Mater Dei Catholic’s Mario Williams leads the region with 18 sacks.
CHULA VISTA — “Pops.” “Old man.” “Grandpa.”
Mater Dei Catholic High senior Mario Williams, 17, answers to numerous nicknames, all mocking Williams’ what’s-the-rush languid gait.
“He walks like his body hurts all the time, like he’s got arthritis,” jokes Mater Dei coach John Joyner.
“But on the field,” adds teammate Jayden Emberton-gaines, “he turns into a young soul.”
Saturday night, the Crusaders (13-1) will host Reedley Immanuel (11-2) in the CIF Division V-AA state championship. When Immanuel quarterback Caleb Paulson drops back to pass, he’ll find out just how fast Williams can be on his feet.
A 5-foot-10, 200-pound outside linebacker, Williams leads the San Diego Section with 18 sacks.
“Come game time,” he says, “I turn it up.”
Williams’ skills aren’t limited to slinging quarterbacks to the artificial turf. His 76 tackles rank fourth on the team. He has forced five fumbles and returned his lone interception for a touchdown.
“He’s just a natural football player,” says Joyner. “You look on film, he’s always around the football.”
Carrying the same name as Buffalo Bills defensive end Mario Williams, the first pick of the 2006 NFL Draft, Mater Dei’s Williams, too, is a sack master. He recorded a sack in every game but two, with a high of four in the section quarterfinals vs. Kearny.
“He gets off the ball real hard and uses his hands well to get off the blocks,” says Emberton-gaines, the Crusaders’ leading tackler. “He takes good pursuit angles to the quarterback. He’s a real physical, savvy player.”
Williams relishes the moaning sound quarterbacks utter when he delivers a jarring shot.
“It’s kind of like uhhhhhhh,” says Williams. “When I hear that sound I usually look at him and celebrate.”
Williams’ celebration consists of a clenched fist, punctuated with a primal scream.
“Like I’m going off to war,” he says
Screaming apparently is popular among the Mater Dei defenders.
“The other teams think our whole defense is nuts,” he says. “They think we’re crazy. They look at each other all big-eyed. Before the season they thought we were little rich boys who didn’t know how to play football. Then we go out there and start screaming.”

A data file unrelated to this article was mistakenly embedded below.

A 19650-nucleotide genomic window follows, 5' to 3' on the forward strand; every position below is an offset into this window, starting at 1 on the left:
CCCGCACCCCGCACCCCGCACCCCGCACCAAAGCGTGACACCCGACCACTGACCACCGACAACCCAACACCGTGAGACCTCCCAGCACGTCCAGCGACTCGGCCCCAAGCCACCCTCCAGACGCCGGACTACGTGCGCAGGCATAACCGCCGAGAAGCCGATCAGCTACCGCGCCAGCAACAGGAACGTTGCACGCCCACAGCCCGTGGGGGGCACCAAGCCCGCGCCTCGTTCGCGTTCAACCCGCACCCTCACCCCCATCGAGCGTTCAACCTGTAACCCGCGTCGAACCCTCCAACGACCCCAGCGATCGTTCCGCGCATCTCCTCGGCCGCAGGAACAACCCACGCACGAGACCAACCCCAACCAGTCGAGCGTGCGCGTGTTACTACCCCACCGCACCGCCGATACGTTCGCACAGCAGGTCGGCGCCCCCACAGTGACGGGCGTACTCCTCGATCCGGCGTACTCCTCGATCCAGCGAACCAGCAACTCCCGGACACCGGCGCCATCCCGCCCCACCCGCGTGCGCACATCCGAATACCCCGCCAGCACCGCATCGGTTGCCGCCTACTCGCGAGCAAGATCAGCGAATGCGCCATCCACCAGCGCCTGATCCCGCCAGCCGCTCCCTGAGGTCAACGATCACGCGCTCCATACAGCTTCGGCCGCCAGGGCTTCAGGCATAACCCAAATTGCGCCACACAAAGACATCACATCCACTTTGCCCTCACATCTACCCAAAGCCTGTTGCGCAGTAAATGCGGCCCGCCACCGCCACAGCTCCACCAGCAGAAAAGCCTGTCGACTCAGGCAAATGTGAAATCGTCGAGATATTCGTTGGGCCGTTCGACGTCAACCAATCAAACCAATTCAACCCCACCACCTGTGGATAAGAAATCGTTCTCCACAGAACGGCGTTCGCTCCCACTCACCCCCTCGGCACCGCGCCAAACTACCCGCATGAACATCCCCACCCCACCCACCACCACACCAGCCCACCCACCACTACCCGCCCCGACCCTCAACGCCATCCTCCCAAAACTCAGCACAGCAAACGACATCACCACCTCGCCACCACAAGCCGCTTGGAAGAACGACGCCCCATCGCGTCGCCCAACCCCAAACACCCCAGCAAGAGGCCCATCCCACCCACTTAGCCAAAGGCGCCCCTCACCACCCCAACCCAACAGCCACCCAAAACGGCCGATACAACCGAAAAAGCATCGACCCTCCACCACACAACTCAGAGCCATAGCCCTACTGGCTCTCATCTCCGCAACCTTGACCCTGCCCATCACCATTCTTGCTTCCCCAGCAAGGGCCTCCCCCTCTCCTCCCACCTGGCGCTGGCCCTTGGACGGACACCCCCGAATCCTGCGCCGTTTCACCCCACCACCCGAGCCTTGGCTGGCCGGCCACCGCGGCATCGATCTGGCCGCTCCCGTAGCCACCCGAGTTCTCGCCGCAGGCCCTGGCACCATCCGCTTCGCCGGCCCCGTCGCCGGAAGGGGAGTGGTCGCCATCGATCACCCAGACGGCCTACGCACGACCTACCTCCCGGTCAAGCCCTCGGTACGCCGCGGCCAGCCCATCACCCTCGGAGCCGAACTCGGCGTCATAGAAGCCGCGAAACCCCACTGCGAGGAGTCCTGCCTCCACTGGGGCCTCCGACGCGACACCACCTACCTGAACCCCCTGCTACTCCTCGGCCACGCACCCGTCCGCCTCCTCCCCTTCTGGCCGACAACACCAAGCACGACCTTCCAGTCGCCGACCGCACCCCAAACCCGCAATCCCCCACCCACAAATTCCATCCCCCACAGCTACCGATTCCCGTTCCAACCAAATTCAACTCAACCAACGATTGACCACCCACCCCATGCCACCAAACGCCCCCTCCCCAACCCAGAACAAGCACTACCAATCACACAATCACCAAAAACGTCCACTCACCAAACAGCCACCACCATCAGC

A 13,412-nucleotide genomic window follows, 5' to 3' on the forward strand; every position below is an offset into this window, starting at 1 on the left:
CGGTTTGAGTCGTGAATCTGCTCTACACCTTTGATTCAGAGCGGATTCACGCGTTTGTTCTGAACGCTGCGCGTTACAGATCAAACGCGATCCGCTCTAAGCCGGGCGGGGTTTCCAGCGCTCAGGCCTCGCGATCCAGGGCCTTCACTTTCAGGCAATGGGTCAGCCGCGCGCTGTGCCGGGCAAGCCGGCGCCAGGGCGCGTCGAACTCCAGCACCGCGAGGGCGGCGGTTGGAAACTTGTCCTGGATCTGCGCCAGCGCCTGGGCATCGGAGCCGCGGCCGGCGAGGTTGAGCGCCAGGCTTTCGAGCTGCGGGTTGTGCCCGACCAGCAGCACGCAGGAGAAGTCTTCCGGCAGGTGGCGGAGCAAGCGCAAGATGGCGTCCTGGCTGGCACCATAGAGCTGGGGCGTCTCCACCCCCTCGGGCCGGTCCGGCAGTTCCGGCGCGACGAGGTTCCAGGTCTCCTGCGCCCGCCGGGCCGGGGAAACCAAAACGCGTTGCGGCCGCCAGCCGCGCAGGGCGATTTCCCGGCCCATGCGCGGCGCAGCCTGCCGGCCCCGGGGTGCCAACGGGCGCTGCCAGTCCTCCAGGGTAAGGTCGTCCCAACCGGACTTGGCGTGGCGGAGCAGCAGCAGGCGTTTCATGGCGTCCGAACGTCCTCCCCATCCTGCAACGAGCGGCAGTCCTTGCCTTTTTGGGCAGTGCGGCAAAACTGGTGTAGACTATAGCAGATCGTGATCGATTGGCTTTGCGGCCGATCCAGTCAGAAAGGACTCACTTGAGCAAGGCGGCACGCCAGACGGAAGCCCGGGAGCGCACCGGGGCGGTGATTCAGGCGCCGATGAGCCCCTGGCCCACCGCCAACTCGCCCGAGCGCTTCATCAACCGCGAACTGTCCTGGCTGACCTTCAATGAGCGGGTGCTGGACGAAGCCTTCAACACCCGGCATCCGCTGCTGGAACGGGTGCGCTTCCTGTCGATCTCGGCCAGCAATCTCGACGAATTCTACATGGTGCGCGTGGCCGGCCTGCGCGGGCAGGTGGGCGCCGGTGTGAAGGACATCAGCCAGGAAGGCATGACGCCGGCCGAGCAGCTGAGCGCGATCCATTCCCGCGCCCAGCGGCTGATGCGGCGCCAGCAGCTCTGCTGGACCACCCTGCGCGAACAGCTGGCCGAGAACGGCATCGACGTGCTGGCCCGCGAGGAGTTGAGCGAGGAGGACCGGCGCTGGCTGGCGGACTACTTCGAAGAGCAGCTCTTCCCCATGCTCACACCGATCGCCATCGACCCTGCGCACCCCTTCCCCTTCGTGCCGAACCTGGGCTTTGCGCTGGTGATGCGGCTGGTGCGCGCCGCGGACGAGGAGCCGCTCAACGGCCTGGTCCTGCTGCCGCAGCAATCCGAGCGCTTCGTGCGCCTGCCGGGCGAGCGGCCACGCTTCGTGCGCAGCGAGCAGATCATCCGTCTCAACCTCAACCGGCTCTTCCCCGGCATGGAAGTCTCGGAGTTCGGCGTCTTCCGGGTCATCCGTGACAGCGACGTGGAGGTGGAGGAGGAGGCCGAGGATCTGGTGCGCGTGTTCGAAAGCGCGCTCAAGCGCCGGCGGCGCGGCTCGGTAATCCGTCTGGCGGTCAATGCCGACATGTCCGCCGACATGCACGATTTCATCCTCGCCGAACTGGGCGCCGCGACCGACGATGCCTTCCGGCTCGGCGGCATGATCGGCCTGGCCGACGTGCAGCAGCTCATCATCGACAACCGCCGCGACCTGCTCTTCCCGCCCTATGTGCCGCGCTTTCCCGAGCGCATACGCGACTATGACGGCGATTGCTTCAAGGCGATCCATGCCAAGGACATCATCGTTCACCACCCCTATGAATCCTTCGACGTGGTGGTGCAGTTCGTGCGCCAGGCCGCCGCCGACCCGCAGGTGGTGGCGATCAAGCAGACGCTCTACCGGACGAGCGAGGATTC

Williams transferred to Mater Dei from Eastlake High before his junior season. After sitting out the requisite five games, he finished the season with eight sacks. The transfer, he says, was almost solely for academic reasons.
He says he earned good grades as a freshman then slipped to a “C” average with more difficult classes his sophomore year.
Recalls Williams, “My dad said, ‘You’ve got to pack it up and go someplace.’”
Williams says class sizes at Eastlake were much larger, as many as 37 in a history class. The class sizes at Mater Dei, he says, typically range from 20-25. His grades have since improved.
“It was a good decision,” he says of the transfer.
His favorite class is economics.
“So I can learn to save money. I have expensive tastes,” he admits.
Most money he paid for a pair of shoes: $250 for black and red retro Air Jordans.
“I wear them when I go out to parties or when I want to look good,” he says. “I keep them nice and fresh.”
Williams occasionally spells Mater Dei’s sensational junior running back CJ Verdell (1,995 yards rushing, 31 TDs). He averages nearly 10 yards per carry.
Defense, though, is his preferred side of the ball.
“I like getting after the quarterback.”
“He’s definitely going to play at the next level,” adds Joyner. “It’s about him finding the right spot.”
Smaller colleges like Azusa Pacific, Dixie State, Colorado Mesa and Minnesota Crookston are showing interest.
As for Williams’ elderly amble, he’s an only child and carries an old-soul personality, too.
“Nowadays, kids are a little more egocentric,” Joyner says. “They’re kind of flashier. When kids do crazy dances, he kind of shrugs, looks at me as if to say, ‘You know how these kids are, coach.’”